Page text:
In Western Ways, the author examines the history of the foreign archaeological schools in Greece and Italy during the 19 th and the first half of the 20 th century, analyzing the historical circumstances and intellectual milieu that led to their creation and growth, their war-related difficulties, and their post-war recovery. In addition to a brief preface and introduction, the book is organized into six chapters, followed by conclusions and an epilogue. A general timeline, a dramatis personae, twelve appendices publishing primary sources, as well as information about the location and content of those sources (i.e., archives and interviews) supplement the volume.
In the Preface, Whitling introduces the reader to the scope and content of his book, which targets classicists, historians, as well as the educated public. This is a study about the largest and oldest foreign archaeological schools in Italy and Greece, one focusing on the years before WW II and the immediately post-war period. The author’s Swedish nationality offers him the advantage of being a disinterested researcher with a distance and perspective that a British, French, or Greek scholar might not have.
The Introduction follows, albeit with some repetition (Whitling might better have combined the Preface and Introduction or could have invited another scholar to write the former). Founded by the Great Powers of the 19 th century in times of nation building, these foreign schools competed with each other for national prestige through their magnificent buildings, big digs, and impressive publications. While colonial archaeology has been examined in depth before by other scholars (e.g., Suzanne Marchand, Yannis Hamilakis, and Frank Braemer, to mention just a few), Whitling promises to address a host of relevant issues, such as the role of individual agency and the different perceptions and transformations of the “classical,” as well as to write a “heritage history” (pp. 5-6), all within the socio-political context of the late 19 th and early 20 th century.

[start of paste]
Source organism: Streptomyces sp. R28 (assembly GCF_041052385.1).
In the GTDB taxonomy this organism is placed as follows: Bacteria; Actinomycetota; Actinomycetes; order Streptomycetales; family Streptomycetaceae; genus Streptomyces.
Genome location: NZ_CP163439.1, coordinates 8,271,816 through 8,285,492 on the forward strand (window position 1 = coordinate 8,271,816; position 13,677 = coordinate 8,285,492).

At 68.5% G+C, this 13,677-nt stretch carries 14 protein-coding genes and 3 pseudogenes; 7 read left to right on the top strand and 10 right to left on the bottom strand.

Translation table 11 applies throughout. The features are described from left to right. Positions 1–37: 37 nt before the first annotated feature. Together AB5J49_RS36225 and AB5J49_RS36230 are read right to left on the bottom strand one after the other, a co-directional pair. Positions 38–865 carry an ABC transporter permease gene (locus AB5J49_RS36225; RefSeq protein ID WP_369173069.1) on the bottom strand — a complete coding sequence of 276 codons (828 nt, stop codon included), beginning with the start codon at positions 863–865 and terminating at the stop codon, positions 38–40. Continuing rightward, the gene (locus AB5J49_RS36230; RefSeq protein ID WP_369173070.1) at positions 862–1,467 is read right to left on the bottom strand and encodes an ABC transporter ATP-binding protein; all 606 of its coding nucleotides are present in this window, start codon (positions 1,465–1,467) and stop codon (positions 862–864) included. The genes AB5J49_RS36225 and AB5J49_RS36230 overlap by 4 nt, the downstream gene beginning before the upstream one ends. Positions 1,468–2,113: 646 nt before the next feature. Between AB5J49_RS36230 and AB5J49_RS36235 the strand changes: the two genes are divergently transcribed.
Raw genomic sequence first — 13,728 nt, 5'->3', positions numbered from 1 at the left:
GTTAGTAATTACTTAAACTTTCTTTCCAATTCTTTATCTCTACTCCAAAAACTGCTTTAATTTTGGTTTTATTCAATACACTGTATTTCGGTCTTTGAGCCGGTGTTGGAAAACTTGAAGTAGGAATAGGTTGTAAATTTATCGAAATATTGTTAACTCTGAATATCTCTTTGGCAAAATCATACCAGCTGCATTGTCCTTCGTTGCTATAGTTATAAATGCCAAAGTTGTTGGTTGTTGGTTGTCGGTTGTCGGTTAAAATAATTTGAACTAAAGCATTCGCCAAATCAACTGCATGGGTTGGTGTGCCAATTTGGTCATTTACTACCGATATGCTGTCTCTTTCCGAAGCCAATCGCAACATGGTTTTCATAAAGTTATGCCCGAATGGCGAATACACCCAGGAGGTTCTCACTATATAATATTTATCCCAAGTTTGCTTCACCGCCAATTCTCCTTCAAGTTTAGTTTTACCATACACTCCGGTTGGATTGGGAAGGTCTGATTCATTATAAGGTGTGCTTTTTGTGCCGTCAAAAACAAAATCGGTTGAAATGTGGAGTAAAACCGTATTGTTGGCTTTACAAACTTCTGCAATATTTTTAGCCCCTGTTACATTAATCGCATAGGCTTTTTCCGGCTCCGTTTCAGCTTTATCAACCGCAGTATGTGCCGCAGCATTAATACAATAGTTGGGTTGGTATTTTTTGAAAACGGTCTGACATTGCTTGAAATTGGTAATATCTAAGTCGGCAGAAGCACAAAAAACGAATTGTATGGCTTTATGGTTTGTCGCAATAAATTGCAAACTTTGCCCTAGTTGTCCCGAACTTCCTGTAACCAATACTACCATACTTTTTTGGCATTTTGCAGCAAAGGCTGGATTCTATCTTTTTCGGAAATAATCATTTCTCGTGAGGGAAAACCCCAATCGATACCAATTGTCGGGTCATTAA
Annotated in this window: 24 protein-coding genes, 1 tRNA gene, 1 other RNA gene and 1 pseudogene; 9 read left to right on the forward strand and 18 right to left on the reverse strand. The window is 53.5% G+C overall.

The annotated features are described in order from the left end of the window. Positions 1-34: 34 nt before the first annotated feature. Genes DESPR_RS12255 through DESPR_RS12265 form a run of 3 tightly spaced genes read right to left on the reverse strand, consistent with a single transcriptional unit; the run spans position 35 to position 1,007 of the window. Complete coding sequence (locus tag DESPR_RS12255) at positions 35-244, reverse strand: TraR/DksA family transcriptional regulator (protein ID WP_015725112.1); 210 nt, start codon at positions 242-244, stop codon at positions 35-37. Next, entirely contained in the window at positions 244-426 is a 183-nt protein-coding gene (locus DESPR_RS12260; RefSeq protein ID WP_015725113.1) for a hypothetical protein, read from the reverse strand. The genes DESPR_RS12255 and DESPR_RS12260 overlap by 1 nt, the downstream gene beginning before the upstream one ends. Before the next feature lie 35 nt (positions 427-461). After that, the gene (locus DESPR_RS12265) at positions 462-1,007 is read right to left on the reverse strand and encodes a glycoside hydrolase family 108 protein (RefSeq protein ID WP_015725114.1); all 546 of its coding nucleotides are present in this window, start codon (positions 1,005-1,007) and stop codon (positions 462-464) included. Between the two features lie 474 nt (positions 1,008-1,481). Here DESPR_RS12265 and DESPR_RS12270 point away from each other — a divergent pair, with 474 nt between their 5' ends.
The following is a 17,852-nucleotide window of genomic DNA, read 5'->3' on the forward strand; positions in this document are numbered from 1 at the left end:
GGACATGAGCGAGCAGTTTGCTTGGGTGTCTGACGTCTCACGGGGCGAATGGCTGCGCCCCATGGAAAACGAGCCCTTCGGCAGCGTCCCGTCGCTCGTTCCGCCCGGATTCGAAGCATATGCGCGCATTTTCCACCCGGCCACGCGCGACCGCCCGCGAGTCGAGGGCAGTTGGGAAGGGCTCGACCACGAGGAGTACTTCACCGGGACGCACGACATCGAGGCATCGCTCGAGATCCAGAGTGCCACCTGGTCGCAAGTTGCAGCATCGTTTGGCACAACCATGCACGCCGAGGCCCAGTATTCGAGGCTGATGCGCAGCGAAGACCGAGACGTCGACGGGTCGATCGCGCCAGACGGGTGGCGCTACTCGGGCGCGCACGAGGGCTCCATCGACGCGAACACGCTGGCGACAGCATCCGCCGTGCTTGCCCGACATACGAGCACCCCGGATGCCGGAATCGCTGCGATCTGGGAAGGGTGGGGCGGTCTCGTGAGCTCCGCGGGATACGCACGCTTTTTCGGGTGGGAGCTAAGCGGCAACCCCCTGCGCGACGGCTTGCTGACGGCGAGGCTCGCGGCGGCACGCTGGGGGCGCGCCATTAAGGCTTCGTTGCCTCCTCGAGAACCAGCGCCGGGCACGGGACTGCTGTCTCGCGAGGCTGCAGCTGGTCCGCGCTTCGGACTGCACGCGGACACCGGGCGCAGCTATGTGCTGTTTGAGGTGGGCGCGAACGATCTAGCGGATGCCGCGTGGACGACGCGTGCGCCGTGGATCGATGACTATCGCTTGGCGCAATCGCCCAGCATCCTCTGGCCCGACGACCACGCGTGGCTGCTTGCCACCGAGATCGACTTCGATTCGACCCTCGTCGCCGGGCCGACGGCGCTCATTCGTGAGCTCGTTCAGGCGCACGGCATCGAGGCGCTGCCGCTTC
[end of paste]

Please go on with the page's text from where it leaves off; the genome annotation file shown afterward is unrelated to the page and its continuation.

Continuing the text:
Chapter One traces the precursors of the foreign schools and the foundation of the French Academy in Rome (1666), as well as the works of travelers, such as Cyriacus of Ancona and members of the Society of Dillettanti. These contributed to the gradual professionalization of classical archaeology, as manifested in the establishment of the Institute of Archaeological Correspondence (ICA) in Rome (1828), the Archaeological Society at Athens (1837), and the École française d’Athènes (1846). While the ICA started as an international association of scholars, by the time Italy and Germany emerged as nations in the 1870s, it had already been appropriated by the Germans. In this chapter the reader also learns about a fundamental difference between the foreign schools in Rome and Athens. While the latter were founded with excavation as their primary purpose, the schools in Rome maintained a more antiquarian and aesthetic approach, one dictated by the Italians, who did not allow foreign institutions to conduct systematic excavations on Italian soil until after WW II. This is a difficult chapter to follow since it requires knowledge about the foreign schools that is not presented until the following chapter. There is an interesting discussion of two interwar Italian publications, Africa Italiana and Mare Nostrum, within a subchapter titled “The Big Digs,” but again, as with much other discussion in this chapter, the reader is left confused about its relevance to the titles of the chapters and their subheadings.